Internalizing Negative Externalities in the Vehicle Routing Problem
Adrian Serrano-Hernandez  1, 2, *@  , Luis Cadarso  3@  , Javier Faulin  4@  
1 : Rey Juan Carlos University  (URJC)
2 : Institute of Smart Cities, Public University of Navarra  (ISC-UPNA)
3 : Rey Juan Carlos University  (URJC)
4 : Istitute of Smart Cities, Public University of Navarra  (ISC-UPNA)
* : Corresponding author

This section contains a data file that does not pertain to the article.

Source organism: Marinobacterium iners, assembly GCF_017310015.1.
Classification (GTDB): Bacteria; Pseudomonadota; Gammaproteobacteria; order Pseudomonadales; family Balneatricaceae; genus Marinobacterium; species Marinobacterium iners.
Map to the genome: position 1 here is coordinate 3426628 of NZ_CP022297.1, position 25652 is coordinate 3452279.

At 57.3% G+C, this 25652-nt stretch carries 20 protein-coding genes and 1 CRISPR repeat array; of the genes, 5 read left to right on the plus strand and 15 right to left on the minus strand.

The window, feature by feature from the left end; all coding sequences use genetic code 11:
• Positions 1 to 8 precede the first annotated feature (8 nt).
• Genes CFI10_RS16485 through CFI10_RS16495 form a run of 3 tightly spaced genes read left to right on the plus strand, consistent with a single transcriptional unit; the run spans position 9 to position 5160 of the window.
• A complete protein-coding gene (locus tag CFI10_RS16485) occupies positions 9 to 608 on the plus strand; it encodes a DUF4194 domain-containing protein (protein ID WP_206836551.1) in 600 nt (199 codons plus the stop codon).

Road freight transportation includes various internal and external costs that need to be accounted for in the construction of efficient routing plans. Typically, the resulting optimization problem is formulated as Vehicle Routing Problem (VRP) in any of its variants. While the traditional focus of the VRP was the minimization of internal routing costs such as travel distance or duration, numerous approaches to include external factors related to environmental routing aspects have been recently discussed in the literature. However, internal and external routing costs are often treated as competing objectives. Instead, this work considers the internalization of external costs within the economic structure of the logistic company. Thus, not only the traditional approach of distance based internal costs of routing is considered but also the external costs are included in the objective function: that is, minimization of the full costs. Two protocols of internalizing are further analyzed and discussed: green taxes and green tolls. Numerical experiments with a biased-randomization savings algorithm show benefits of combining internal and external costs in delivery route planning. Consequently, the behavior of companies when internalizing external costs significantly changes. That means that they plan a different route in order to minimize their full costs, allowing for a noticeable reduction on emissions.

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